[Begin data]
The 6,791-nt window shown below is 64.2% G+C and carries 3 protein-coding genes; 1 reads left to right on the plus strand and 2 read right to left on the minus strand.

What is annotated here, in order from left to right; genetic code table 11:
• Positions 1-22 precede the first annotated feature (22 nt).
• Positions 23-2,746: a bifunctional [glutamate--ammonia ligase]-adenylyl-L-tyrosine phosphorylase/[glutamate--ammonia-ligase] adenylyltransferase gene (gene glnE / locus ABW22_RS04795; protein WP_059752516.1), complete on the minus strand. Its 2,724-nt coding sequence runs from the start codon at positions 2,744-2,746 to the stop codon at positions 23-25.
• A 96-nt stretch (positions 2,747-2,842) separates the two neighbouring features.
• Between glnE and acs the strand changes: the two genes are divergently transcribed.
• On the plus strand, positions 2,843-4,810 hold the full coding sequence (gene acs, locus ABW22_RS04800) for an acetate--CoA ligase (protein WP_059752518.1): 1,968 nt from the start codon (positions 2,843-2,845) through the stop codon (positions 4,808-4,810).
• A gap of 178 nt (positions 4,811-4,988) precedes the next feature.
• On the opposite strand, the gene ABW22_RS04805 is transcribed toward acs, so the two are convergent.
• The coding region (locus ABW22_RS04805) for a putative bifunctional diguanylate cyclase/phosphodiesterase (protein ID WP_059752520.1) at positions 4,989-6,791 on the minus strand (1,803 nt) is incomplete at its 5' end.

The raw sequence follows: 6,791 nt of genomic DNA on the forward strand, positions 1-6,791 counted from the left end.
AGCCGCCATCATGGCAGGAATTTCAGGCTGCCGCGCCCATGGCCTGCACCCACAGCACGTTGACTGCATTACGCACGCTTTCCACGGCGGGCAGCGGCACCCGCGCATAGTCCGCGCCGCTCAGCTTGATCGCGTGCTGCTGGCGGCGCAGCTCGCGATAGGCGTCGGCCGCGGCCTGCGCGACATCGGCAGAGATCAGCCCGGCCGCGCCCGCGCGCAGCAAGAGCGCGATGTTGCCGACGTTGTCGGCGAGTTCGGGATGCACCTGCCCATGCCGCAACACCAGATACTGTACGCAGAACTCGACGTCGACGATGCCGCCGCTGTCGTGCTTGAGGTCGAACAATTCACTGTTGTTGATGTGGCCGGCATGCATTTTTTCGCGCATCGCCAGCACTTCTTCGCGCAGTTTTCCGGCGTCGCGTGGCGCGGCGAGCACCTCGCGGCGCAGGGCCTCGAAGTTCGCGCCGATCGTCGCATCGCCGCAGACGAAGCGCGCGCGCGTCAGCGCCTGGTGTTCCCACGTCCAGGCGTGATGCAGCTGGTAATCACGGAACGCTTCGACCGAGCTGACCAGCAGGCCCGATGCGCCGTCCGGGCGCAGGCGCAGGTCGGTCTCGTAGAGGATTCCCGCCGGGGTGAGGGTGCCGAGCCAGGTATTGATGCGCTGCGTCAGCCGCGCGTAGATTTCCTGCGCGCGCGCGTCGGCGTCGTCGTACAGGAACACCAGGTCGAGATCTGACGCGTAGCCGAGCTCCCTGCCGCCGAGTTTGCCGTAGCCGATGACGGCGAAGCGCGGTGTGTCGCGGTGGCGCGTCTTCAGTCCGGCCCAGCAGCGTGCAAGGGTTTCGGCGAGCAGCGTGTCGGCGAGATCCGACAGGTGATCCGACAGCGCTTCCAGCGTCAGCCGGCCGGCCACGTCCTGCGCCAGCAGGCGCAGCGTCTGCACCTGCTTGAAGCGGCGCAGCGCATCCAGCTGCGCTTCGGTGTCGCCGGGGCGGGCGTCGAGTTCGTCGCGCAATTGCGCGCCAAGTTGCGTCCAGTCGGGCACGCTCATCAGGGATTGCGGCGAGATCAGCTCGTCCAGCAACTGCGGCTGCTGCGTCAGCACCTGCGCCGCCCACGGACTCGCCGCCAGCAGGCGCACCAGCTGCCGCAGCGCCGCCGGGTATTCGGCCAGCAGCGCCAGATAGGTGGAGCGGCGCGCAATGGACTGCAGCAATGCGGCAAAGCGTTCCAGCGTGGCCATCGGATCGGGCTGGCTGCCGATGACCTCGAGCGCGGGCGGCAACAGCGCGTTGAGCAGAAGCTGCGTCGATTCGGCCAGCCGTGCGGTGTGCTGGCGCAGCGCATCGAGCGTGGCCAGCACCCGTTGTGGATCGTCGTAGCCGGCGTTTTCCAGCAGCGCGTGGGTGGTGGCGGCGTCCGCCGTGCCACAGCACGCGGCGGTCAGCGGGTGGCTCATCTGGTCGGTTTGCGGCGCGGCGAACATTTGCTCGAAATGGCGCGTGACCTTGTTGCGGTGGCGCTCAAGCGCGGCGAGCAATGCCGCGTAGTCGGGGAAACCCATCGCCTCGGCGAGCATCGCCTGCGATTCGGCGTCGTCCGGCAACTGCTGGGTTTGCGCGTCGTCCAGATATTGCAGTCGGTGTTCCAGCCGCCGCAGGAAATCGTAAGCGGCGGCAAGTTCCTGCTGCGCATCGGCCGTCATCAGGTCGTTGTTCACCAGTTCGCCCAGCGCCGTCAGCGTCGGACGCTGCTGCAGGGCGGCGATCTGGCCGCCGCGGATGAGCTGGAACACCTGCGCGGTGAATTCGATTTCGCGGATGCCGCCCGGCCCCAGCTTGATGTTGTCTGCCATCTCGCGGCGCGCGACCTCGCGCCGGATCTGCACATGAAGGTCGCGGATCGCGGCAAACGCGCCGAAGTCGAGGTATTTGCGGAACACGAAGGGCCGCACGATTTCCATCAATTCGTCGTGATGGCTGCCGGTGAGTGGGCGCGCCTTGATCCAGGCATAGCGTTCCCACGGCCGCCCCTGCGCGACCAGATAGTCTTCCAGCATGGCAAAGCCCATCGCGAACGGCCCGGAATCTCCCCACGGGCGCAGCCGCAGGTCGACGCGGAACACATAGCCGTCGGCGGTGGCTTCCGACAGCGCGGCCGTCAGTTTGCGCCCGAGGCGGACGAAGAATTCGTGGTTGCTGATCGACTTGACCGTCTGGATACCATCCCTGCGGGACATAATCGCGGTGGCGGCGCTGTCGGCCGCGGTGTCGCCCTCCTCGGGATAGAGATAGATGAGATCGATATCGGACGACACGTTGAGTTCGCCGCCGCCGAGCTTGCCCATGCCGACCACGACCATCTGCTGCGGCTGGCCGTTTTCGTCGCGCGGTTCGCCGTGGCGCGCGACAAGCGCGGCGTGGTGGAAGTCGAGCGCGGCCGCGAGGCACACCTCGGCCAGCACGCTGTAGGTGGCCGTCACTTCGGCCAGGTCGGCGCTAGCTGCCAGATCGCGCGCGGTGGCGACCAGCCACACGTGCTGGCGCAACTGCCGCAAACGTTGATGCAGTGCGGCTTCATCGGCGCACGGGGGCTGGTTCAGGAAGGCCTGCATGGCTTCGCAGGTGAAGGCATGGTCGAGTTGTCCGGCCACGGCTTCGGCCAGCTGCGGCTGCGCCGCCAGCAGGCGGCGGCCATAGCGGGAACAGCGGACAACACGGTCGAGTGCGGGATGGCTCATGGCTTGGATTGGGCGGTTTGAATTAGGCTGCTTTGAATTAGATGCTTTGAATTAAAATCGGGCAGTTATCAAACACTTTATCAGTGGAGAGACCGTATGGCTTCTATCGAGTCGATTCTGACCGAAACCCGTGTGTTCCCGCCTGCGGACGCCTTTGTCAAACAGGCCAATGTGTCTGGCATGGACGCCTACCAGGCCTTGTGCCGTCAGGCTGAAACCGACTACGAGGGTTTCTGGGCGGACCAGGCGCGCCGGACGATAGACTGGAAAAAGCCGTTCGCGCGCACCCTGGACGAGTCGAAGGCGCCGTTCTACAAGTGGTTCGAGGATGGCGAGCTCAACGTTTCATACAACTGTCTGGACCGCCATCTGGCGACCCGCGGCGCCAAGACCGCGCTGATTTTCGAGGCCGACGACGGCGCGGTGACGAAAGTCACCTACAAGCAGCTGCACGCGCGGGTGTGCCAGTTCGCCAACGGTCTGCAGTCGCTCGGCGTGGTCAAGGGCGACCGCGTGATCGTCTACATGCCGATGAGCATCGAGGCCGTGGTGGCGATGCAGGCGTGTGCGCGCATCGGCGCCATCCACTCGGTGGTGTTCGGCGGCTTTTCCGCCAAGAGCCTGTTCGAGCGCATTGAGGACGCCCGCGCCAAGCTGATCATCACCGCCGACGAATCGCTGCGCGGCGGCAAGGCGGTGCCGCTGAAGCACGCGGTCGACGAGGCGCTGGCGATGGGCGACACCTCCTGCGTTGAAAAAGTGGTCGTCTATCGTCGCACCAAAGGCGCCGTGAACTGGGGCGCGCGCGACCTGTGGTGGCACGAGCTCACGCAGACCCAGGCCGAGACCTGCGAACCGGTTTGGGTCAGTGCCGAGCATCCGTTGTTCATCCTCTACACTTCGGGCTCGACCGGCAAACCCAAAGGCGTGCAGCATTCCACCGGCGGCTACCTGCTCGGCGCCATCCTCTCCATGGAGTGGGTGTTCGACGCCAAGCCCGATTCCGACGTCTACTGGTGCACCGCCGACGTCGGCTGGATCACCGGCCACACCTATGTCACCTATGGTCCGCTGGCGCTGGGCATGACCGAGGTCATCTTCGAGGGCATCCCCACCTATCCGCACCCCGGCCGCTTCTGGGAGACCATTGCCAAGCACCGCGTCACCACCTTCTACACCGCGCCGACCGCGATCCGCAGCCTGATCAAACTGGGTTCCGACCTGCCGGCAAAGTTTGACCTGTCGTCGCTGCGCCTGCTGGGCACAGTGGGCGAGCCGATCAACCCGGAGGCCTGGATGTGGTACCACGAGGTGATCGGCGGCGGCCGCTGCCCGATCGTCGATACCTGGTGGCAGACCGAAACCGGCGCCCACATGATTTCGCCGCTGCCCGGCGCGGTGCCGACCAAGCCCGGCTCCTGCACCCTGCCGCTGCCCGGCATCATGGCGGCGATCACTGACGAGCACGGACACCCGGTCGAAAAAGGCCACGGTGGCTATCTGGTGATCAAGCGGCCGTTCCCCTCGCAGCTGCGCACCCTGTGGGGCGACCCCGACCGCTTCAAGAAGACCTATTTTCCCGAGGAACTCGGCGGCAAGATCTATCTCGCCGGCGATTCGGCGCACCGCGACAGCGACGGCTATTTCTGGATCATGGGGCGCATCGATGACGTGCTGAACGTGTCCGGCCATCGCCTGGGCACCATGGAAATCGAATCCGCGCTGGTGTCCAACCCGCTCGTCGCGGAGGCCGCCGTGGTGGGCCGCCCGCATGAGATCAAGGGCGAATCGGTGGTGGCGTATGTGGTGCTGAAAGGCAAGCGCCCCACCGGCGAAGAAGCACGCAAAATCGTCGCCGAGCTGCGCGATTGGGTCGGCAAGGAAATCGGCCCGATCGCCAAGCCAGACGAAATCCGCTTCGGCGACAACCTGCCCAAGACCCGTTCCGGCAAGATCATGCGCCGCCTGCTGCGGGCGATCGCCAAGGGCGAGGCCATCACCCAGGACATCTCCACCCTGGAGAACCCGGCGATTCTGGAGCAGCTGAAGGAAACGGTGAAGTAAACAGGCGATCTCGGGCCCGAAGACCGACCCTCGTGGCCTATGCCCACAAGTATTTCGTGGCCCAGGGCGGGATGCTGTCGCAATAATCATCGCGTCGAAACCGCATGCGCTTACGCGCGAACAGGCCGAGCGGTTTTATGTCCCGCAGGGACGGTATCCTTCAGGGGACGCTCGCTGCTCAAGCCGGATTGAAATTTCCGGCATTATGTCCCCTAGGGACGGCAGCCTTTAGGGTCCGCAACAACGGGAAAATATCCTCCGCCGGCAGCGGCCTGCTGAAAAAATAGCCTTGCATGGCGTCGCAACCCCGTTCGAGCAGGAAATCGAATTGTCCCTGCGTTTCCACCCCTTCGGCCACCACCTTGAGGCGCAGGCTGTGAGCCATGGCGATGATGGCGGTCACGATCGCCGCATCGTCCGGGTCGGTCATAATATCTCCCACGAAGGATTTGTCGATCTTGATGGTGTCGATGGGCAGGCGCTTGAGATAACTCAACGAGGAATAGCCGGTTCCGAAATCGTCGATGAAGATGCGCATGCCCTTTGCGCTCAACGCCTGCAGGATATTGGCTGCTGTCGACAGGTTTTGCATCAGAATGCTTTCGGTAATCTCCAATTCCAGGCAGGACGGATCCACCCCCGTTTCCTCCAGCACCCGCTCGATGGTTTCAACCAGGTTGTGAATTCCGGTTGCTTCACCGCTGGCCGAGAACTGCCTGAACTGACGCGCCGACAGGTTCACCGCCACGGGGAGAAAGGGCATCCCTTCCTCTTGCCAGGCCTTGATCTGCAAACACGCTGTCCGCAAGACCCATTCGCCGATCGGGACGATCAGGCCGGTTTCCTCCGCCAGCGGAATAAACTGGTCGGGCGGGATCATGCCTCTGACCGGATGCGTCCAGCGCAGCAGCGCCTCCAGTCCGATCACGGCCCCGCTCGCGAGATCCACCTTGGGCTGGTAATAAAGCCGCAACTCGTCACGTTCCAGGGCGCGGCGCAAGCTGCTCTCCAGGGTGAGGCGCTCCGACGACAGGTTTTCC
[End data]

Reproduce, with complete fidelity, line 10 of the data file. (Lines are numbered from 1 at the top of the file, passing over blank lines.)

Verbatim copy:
• The coding region (locus ABW22_RS04805) for a putative bifunctional diguanylate cyclase/phosphodiesterase (protein ID WP_059752520.1) at positions 4,989-6,791 on the minus strand (1,803 nt) is incomplete at its 5' end.